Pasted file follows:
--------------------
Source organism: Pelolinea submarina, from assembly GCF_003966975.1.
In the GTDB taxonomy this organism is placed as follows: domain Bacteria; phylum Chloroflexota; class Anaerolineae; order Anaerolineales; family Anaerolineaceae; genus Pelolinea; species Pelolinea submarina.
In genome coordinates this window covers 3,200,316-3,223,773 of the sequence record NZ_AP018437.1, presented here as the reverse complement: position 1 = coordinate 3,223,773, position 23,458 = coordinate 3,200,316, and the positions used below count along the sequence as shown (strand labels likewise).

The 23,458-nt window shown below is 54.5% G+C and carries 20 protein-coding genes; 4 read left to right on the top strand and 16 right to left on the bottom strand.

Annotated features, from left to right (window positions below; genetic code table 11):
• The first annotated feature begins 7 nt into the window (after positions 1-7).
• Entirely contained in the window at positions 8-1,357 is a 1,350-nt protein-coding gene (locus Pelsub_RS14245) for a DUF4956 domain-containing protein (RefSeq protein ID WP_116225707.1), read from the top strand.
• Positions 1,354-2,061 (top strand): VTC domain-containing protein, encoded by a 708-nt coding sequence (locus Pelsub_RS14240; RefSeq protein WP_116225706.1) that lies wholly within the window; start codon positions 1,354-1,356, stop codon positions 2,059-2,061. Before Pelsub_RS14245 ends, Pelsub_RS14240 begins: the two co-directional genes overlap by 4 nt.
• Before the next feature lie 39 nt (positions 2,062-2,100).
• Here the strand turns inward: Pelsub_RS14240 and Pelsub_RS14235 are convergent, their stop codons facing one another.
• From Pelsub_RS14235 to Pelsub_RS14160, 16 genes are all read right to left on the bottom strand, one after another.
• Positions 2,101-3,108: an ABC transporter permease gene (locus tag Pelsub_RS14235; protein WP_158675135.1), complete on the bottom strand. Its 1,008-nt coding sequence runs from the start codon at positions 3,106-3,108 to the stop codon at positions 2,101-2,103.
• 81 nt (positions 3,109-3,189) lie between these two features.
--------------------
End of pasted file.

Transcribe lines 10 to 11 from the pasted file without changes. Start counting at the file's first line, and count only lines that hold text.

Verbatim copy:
• Here the strand turns inward: Pelsub_RS14240 and Pelsub_RS14235 are convergent, their stop codons facing one another.
• From Pelsub_RS14235 to Pelsub_RS14160, 16 genes are all read right to left on the bottom strand, one after another.